Over at Mirror of Justice, Rick Garnett calls our attention to and comments on these two posts. Geoffrey Stone’s accusation that President Bush’s veto displayed "a reckless disregard for the fundamental American aspiration to keep church and state separate" is particularly egregious, since there was nothing particularly religious about his veto message, nor is there anything necessarily religious about the position he took. I’ll let the law profs have at one another over the rest of it, but will focus as well on this particular statement, offered in response to a House-approved measure depriving the Courts of jurisdiction over Pledge of Allegiance cases:
Note that he [Missouri Republican Todd Akin] believes the state should teach children that it is God, rather than “We the People,” who gives Americans their rights.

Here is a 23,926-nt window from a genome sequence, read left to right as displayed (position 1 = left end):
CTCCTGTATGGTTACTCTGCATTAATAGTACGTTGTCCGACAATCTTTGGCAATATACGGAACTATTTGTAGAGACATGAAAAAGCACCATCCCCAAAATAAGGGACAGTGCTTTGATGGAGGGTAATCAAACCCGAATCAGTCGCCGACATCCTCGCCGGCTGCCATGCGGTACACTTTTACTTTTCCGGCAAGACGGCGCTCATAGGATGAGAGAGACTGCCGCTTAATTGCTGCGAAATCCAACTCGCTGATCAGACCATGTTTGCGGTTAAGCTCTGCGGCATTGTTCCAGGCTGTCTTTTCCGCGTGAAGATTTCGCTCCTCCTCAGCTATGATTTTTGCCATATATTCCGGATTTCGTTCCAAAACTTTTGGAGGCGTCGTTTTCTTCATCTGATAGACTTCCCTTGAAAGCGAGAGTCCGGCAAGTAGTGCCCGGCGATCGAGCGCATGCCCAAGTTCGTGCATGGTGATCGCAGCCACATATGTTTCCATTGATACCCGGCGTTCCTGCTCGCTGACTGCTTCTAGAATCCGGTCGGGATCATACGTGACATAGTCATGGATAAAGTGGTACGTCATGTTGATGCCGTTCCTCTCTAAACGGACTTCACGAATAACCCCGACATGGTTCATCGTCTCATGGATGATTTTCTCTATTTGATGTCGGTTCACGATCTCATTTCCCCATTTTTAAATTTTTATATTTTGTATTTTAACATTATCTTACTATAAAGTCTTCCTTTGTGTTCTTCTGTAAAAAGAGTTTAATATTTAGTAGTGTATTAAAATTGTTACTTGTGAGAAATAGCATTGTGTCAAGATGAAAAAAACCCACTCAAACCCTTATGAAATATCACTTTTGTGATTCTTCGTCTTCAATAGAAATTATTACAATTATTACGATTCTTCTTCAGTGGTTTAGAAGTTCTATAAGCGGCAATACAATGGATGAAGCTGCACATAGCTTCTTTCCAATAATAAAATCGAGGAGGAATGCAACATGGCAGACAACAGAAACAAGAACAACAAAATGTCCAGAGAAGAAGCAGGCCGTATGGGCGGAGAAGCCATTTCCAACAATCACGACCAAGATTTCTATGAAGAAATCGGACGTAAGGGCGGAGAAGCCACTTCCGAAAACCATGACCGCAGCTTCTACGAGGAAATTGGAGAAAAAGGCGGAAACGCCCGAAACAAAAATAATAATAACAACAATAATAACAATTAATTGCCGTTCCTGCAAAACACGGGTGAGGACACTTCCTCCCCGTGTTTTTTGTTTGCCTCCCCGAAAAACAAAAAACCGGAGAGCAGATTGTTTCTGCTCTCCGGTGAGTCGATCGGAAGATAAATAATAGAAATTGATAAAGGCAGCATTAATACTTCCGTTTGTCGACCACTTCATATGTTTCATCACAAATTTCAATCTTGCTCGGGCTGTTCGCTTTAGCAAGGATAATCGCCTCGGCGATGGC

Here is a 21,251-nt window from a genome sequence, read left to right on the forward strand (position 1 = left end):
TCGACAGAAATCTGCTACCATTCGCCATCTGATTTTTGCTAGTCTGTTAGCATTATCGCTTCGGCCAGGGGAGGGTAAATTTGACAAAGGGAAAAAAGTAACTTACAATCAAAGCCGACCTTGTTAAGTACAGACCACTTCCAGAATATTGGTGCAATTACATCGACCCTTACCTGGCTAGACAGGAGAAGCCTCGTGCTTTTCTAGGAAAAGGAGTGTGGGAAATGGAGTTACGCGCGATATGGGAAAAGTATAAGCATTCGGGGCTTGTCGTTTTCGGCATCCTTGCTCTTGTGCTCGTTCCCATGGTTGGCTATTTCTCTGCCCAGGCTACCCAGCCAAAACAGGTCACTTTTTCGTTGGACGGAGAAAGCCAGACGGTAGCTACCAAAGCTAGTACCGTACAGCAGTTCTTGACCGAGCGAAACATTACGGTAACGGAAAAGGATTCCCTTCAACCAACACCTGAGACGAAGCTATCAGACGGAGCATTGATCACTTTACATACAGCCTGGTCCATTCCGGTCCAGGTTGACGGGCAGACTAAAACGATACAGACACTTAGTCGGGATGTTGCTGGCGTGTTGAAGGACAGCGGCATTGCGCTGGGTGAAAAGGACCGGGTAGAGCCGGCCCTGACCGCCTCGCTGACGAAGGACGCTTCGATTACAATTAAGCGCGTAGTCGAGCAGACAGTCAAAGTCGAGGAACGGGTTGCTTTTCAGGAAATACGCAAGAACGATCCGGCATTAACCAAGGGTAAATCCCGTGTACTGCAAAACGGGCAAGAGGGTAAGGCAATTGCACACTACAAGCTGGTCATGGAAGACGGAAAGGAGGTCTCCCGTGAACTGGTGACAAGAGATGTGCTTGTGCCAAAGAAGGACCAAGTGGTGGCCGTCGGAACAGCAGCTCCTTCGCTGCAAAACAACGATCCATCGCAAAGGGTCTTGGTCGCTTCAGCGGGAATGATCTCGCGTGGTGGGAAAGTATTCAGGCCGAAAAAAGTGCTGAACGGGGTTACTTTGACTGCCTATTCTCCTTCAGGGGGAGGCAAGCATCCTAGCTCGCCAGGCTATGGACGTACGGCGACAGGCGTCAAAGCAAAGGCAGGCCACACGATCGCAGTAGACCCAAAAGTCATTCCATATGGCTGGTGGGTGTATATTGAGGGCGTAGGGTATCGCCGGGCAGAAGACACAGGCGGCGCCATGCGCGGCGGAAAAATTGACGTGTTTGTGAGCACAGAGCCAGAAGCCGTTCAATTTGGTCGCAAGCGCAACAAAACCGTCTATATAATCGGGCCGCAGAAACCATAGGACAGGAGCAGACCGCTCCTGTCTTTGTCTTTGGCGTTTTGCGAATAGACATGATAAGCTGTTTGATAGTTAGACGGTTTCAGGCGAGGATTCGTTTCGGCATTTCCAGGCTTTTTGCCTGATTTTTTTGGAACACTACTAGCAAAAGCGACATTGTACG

Stone apparently believes that "we the people" are the source of our rights. I suppose he’s entitled to be a legal positivist (although I think that that’s a terribly unsophisticated position for a professor at the University of Chicago Law school to be taking), but how, then, could he object to anything of which a legally constituted majority happens to approve (including school prayer, a total ban on abortion, or, perhaps, slavery, as was advocated by a famous denizen of his state some 150 years ago). Indeed, the more I think of it, he’s not even really a simple legal positivist, but rather a mere majoritarian, since he objects to constitutionally sound vetoes that allegedly defy the will of the majority du jour. This, as Aristotle points out in The Politics, is about as far from the rule of law as you can get. And he’s teaching where?
Update: Joseph Bottum has more.